The fit() method does exactly that: it receives the CNN model weights (argument parameters) as a list of NumPy ndarrays from the server, updates the local model (via self.set_parameters(parameters)), and then performs training using the training set by calling the train function (cifar.train() from our centralized training project). Finally, it returns the updated model weight using self.get_parameters() (along with the number of training examples).

The evaluate() method is working in a similar way, but instead of training it calculates the loss and accuracy on our test set using the previously defined cifar.test()).

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class CifarClient(fl.client.NumPyClient):
    def __init__(
        self,
        model: cifar.Net,
        trainloader: torch.utils.data.DataLoader,
        testloader: torch.utils.data.DataLoader,
    ) -> None:
        self.model = model
        self.trainloader = trainloader
        self.testloader = testloader

    def get_parameters(self) -> List[np.ndarray]:
        # Return model parameters as a list of NumPy ndarrays
        return [val.cpu().numpy() for _, val in self.model.state_dict().items()]

    def set_parameters(self, parameters: List[np.ndarray]) -> None:
        # Set model parameters from a list of NumPy ndarrays
        params_dict = zip(self.model.state_dict().keys(), parameters)
        state_dict = OrderedDict({k: torch.Tensor(v) for k, v in params_dict})
        self.model.load_state_dict(state_dict, strict=True)

    def fit(
        self, parameters: List[np.ndarray], config: Dict[str, str]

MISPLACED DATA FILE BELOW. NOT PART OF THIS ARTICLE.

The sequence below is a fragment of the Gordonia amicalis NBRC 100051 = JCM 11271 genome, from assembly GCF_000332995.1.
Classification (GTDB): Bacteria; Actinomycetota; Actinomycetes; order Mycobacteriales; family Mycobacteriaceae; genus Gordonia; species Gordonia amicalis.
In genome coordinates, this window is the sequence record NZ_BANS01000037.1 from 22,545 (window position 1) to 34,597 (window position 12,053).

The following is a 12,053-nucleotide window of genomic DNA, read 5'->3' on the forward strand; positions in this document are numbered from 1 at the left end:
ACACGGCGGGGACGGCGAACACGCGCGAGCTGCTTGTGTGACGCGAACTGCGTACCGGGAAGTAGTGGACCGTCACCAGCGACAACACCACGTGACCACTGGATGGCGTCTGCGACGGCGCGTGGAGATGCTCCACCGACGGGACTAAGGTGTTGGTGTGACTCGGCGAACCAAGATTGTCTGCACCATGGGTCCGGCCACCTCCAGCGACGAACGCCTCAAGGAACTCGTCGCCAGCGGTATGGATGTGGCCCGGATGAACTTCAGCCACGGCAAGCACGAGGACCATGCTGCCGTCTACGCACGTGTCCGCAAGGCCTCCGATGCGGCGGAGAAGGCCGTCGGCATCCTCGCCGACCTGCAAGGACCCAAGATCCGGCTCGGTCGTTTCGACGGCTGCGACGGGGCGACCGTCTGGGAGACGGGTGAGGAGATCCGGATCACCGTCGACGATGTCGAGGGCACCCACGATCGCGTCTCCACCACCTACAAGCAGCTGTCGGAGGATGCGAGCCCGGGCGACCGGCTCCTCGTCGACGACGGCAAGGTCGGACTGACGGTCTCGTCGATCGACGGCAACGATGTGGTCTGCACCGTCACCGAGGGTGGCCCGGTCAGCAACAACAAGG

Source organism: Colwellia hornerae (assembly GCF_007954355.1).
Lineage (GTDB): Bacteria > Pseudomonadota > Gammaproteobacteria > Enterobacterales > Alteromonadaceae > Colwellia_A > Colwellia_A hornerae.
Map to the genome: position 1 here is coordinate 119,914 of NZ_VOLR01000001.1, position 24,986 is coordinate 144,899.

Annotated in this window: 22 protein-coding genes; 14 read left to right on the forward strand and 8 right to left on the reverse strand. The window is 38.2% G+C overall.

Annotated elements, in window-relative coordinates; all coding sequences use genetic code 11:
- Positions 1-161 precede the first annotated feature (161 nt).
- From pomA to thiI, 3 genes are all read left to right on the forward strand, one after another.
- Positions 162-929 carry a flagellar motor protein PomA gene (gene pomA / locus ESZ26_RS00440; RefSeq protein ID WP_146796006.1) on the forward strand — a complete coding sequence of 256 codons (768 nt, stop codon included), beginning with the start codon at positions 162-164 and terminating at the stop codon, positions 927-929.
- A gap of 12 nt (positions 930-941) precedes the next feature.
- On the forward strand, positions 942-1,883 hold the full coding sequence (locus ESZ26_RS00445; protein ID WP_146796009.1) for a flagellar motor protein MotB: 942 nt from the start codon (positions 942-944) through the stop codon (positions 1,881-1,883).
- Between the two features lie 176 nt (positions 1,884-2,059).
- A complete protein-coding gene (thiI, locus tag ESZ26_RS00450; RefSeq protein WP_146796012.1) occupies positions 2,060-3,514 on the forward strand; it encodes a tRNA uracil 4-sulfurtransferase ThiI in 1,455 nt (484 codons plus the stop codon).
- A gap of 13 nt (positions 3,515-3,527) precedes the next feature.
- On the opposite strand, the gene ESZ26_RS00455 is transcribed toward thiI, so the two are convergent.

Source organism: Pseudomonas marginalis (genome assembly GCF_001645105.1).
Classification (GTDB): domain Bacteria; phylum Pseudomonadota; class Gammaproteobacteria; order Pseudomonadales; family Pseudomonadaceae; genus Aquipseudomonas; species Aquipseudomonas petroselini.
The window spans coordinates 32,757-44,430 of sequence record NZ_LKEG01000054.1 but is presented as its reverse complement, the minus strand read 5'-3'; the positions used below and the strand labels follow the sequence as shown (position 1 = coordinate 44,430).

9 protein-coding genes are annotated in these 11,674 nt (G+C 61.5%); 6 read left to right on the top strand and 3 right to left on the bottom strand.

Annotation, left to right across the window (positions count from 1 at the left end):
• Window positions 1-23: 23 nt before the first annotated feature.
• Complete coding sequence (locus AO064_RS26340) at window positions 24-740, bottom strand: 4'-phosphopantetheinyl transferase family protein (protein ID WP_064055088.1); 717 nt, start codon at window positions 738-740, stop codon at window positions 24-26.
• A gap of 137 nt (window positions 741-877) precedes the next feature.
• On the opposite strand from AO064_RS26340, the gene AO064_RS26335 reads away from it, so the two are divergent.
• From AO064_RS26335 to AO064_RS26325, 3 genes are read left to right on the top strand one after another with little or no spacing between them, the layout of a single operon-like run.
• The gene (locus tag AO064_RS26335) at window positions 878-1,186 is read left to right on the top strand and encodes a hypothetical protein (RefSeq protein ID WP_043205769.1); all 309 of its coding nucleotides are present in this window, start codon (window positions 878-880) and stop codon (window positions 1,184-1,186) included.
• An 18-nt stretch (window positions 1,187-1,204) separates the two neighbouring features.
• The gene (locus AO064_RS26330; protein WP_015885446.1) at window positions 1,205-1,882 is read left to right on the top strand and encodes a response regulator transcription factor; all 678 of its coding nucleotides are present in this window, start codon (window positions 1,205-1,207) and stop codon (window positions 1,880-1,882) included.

) -> Tuple[List[np.ndarray], int]:
        # Set model parameters
        self.set_parameters(parameters)

        # Train model
        cifar.train(self.model, self.trainloader, epochs=1, device=DEVICE)

        # Return the updated model parameters (and number of training examples)
        return self.get_parameters(), len(self.trainloader), {}

    def evaluate(
        self, parameters: List[np.ndarray], config: Dict[str, str]
    ) -> Tuple[int, float, float]:
        # Use provided parameters to update the local model
        self.set_parameters(parameters)

        # Evaluate the updated model on the local test set
        loss, accuracy = cifar.test(self.model, self.testloader, device=DEVICE)

        # Return the test set loss, number of evaluation examples, and test set accuracy
        float(loss), len(self.testloader), {"accuracy": float(accuracy)}

The main() function of client.py looks quite similar to our centralized PyTorch example. It uses the definitions from cifar.py, for example, the model and the data loading. It then creates a CifarClient() object and calls start_numpy_client(). This starts the client and tells it to connect to the Flower server, which in our case runs on the same machine on port 8080, so we use the IPv6 address "[::]:8080".

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def main() -> None:
    """Load data, start CifarClient."""

        # Load model and data
        model = cifar.Net()
        model.to(DEVICE)
        trainloader, testloader = cifar.load_data()

        # Start client
        client = CifarClient(model, trainloader, testloader)
        fl.client.start_numpy_client("[::]:8080", client)

if __name__ == "__main__":
    main()

We can now start the server and two clients in separate terminal windows:

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$ python server.py
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$ python client.py
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$ python client.py

Congratulations! You've learned how an existing centralized PyTorch project can be federated with Flower. And we didn't even have to change anything about the existing project, we just added the code for federated learning in two additional files and made them use the existing building blocks. You can now start to experiment with your project. How about starting more clients? We should also start to use a different subset of the data on each client to have a more realistic simulation.

Feel free to take a look at the advanced TensorFlow example for more ideas.